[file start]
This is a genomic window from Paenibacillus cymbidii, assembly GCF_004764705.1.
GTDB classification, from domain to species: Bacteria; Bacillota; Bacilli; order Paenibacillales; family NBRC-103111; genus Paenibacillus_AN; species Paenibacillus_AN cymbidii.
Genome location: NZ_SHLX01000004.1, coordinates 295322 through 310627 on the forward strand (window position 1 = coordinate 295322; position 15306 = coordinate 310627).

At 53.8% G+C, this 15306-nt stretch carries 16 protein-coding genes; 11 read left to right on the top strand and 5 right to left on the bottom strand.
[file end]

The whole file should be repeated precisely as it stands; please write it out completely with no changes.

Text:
This is a genomic window from Paenibacillus cymbidii, assembly GCF_004764705.1.
GTDB classification, from domain to species: Bacteria; Bacillota; Bacilli; order Paenibacillales; family NBRC-103111; genus Paenibacillus_AN; species Paenibacillus_AN cymbidii.
Genome location: NZ_SHLX01000004.1, coordinates 295322 through 310627 on the forward strand (window position 1 = coordinate 295322; position 15306 = coordinate 310627).

At 53.8% G+C, this 15306-nt stretch carries 16 protein-coding genes; 11 read left to right on the top strand and 5 right to left on the bottom strand.